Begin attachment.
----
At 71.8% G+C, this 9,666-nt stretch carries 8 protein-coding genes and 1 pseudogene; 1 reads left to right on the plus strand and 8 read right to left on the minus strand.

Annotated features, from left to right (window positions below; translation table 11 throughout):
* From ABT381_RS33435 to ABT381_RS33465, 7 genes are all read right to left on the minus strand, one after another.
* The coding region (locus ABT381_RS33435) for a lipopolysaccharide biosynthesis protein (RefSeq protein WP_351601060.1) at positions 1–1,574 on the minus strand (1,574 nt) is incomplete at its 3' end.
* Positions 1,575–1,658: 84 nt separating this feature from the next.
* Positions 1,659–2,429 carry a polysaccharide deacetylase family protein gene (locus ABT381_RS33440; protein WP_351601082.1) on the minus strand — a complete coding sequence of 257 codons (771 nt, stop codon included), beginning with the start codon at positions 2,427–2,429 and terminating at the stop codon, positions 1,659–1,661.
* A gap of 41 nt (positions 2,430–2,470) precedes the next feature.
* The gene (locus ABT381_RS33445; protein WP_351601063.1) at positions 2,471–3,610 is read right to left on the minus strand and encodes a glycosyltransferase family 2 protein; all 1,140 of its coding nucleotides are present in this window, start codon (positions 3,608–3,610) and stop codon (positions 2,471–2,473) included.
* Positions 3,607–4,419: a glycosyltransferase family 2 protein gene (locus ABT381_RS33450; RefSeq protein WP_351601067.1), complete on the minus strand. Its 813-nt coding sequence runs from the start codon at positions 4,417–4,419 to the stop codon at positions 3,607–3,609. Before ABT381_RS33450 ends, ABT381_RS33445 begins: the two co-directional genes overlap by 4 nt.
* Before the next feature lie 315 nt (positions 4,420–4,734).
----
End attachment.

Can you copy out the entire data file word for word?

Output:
At 71.8% G+C, this 9,666-nt stretch carries 8 protein-coding genes and 1 pseudogene; 1 reads left to right on the plus strand and 8 read right to left on the minus strand.

Annotated features, from left to right (window positions below; translation table 11 throughout):
* From ABT381_RS33435 to ABT381_RS33465, 7 genes are all read right to left on the minus strand, one after another.
* The coding region (locus ABT381_RS33435) for a lipopolysaccharide biosynthesis protein (RefSeq protein WP_351601060.1) at positions 1–1,574 on the minus strand (1,574 nt) is incomplete at its 3' end.
* Positions 1,575–1,658: 84 nt separating this feature from the next.
* Positions 1,659–2,429 carry a polysaccharide deacetylase family protein gene (locus ABT381_RS33440; protein WP_351601082.1) on the minus strand — a complete coding sequence of 257 codons (771 nt, stop codon included), beginning with the start codon at positions 2,427–2,429 and terminating at the stop codon, positions 1,659–1,661.
* A gap of 41 nt (positions 2,430–2,470) precedes the next feature.
* The gene (locus ABT381_RS33445; protein WP_351601063.1) at positions 2,471–3,610 is read right to left on the minus strand and encodes a glycosyltransferase family 2 protein; all 1,140 of its coding nucleotides are present in this window, start codon (positions 3,608–3,610) and stop codon (positions 2,471–2,473) included.
* Positions 3,607–4,419: a glycosyltransferase family 2 protein gene (locus ABT381_RS33450; RefSeq protein WP_351601067.1), complete on the minus strand. Its 813-nt coding sequence runs from the start codon at positions 4,417–4,419 to the stop codon at positions 3,607–3,609. Before ABT381_RS33450 ends, ABT381_RS33445 begins: the two co-directional genes overlap by 4 nt.
* Before the next feature lie 315 nt (positions 4,420–4,734).